DHL: ignoring Saharawi rights for 5 parcels a day

The Board of Deutsche Post AG completely missed the opportunity to explain its controversial activities in occupied Western Sahara.
Published: 08.09 - 2020 10:26Printer version    
On 27 August 2020, the German multinational Deutsche Post AG held its Annual General Meeting on a virtual platform. Shareholders had urged the company to comment on its poor results in an independent human rights assessment, and on its operations in Moroccan occupied Western Sahara - the Non-Self-Governing Territory where DHL, the company's express delivery section, has been operating a branch in capital city El Aaiún since 2016.

In response to questions on its contractual partners for the El Aaiún branch, Deutsche Post AG explained no more than that its "services are provided in El Aaiún by a local agent".

The Board further stated that "With our services (...), we enable the population to participate in the global economy and international exchange", and that "most of the 2000 shipments a year handled by the El Aaiún branch concern diplomats and the UN mission MINURSO" - thus not Saharawis.

‘This claim is misleading in at least two respects: it is questionable that DHL’s presence is beneficial for the Saharawi people. Accoding to UNHCR estimates, around 175,000 Saharawis live in refugee camps in Algeria, while Moroccan settlers outnumber Saharawis by 3:1 in their occupied homeland. Nevertheless, no potential benefit can replace the Saharawi people's prior, free and informed consent, which is pivotal under international public law", Tim Sauer from WSRW commented.

WSRW has transcribed and translated the answers that Deutsche Post provided during its AGM with regard to its Western Sahara activities. Find the English version here.

Since 1975, Morocco has held three-quarters of Western Sahara under military occupation. Since 2015, consecutive Rulings by the European Court of Justice have confirmed that Western Sahara is a territory that is "separate and distinct" to Morocco, and that as such, no EU-Morocco economic agreement can be applied to the territory unless with the express consent of the Saharawi people through their UN-recognised representation, the Polisario Front.

Deutsche Post AG has never asked the Saharawi people anything.

Similarly, the company seems to share Morocco’s position on the status of the territory. The above photo used by DHL Maroc fails to distinguish between the two territories. Its El Aaiún branch is listed as located in Morocco under the same country code, justified by the company through the non-existence of a custom border and the shared postcode. This adoption of Morocco's unilaterally imposed administrative system is contrary to the UN position on Western Sahara and the fact that no country in the world recognises Morocco’s claim to the territory. In a 2019 opinion, the Research Services of German Bundestag concluded that Morocco should be "considered as the occupying power" of Western Sahara.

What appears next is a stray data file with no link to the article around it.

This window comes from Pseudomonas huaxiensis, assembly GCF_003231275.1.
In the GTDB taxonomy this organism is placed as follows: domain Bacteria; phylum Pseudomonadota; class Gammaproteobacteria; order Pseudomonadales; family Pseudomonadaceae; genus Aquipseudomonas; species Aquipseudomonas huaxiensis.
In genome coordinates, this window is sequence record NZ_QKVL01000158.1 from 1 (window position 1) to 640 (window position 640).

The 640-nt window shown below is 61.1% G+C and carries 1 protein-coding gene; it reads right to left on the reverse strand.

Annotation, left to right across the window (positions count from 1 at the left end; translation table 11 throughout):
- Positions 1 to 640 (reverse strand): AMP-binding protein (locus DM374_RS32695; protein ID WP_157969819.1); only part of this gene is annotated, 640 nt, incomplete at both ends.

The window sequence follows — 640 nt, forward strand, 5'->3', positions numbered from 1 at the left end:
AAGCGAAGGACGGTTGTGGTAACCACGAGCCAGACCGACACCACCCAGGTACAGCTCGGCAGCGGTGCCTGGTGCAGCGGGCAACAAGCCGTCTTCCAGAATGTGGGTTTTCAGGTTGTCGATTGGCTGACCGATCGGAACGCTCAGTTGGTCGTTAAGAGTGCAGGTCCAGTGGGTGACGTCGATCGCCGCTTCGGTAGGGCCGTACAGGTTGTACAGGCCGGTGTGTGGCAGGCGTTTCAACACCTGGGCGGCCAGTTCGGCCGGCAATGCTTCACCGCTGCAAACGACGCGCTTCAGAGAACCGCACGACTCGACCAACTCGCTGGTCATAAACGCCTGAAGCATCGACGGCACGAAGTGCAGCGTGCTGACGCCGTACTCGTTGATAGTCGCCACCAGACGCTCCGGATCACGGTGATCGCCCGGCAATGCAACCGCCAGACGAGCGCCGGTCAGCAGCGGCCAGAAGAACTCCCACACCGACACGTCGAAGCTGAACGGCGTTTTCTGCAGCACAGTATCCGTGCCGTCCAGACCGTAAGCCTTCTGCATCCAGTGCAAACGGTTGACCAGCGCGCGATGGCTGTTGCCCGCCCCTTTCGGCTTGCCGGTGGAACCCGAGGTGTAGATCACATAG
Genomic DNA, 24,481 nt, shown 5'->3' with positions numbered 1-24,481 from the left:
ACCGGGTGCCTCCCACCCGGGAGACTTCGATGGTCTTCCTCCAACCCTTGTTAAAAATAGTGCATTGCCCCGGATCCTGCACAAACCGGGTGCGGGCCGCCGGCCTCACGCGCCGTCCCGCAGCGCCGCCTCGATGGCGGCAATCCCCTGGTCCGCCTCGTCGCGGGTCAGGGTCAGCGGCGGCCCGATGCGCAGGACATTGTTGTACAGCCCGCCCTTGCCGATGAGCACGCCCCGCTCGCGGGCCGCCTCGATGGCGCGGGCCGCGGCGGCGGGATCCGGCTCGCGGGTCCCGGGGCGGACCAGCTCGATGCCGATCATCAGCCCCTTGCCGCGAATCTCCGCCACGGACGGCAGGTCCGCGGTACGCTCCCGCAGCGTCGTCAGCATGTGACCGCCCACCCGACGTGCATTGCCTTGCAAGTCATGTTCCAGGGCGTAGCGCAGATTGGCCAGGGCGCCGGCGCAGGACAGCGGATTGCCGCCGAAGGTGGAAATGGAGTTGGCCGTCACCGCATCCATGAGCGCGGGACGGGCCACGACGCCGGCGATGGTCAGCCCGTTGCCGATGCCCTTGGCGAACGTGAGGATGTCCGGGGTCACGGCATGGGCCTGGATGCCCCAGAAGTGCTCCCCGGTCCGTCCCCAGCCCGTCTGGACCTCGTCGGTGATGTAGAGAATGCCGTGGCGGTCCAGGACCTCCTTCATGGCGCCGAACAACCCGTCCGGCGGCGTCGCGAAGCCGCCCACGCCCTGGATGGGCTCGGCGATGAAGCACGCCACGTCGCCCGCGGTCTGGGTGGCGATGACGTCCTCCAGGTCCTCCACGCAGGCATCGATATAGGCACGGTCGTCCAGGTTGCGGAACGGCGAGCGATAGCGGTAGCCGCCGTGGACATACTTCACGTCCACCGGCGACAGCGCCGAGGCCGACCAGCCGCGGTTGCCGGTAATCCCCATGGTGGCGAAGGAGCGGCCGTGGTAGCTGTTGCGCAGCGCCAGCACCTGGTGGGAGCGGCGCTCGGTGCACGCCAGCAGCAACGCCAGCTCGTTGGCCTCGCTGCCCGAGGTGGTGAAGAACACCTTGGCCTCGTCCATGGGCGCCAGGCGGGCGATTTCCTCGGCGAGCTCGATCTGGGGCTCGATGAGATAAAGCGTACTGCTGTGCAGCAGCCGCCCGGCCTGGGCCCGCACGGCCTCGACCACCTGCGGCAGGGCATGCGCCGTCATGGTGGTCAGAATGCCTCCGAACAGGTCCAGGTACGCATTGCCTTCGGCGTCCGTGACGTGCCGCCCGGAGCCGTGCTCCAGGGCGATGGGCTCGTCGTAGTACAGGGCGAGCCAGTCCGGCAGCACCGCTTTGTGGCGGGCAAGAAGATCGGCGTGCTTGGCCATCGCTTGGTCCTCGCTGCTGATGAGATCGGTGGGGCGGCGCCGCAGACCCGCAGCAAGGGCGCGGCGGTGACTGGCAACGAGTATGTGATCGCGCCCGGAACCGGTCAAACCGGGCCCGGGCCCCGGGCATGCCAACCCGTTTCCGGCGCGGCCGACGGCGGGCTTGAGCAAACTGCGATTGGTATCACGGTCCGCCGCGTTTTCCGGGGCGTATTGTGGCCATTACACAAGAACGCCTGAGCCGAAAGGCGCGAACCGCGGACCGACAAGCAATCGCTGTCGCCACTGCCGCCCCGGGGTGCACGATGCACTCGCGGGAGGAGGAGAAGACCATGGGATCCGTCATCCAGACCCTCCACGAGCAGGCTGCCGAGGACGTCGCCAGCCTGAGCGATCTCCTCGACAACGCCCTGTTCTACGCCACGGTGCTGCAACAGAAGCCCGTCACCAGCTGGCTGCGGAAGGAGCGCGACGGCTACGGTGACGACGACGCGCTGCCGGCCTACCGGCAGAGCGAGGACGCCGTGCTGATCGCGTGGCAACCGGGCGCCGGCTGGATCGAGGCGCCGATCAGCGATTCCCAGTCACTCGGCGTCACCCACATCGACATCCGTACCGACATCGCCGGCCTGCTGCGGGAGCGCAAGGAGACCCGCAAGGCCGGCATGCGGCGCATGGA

It can only be speculated why Deutsche Post AG engages in such a controversial business on occupied land, given the presumably small profit generated by 2000 shipments a year. By comparison: in 2019, Deutsche Post AG handled an average of more than 500,000 letters per branch in Germany.

The questions at the AGM were raised by Dachverband der Kritischen Aktionäre und Aktionärinnen in collaboration with Western Sahara Resource Watch, which had contacted the company already in May 2020. In its letter, WSRW emphasised the "special responsibility of KfW" (Kreditanstalt für Wiederaufbau), the German state-owned development bank, which holds 20.6% of the shares of Deutsche Post AG. KfW, in line with the German Federal Government’s position, has explicitly excluded activities in Western Sahara from a development credit granted to Morocco’s state-owned phosphate company (OCP). Deutsche Post has still not replied.

Responsible Investor magazine
recently covered Deutsche Post AG’s operations in Western Sahara, qualifying the issue " a test case for EU’s human rights due diligence law initiative".


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Morocco occupies the major part of its neighbouring country, Western Sahara. Entering into business deals with Moroccan companies or authorities in the occupied territories gives an impression of political legitimacy to the occupation. It also gives job opportunities to Moroccan settlers and income to the Moroccan government. Western Sahara Resource Watch demands foreign companies leave Western Sahara until a solution to the conflict is found.
EU Court cases on Western Sahara for dummies


It's not easy keeping up with all the different legal proceedings relating to Western Sahara. For the sake of clarity, here's an overview of the five different cases at the Court of Justice of the European Union.
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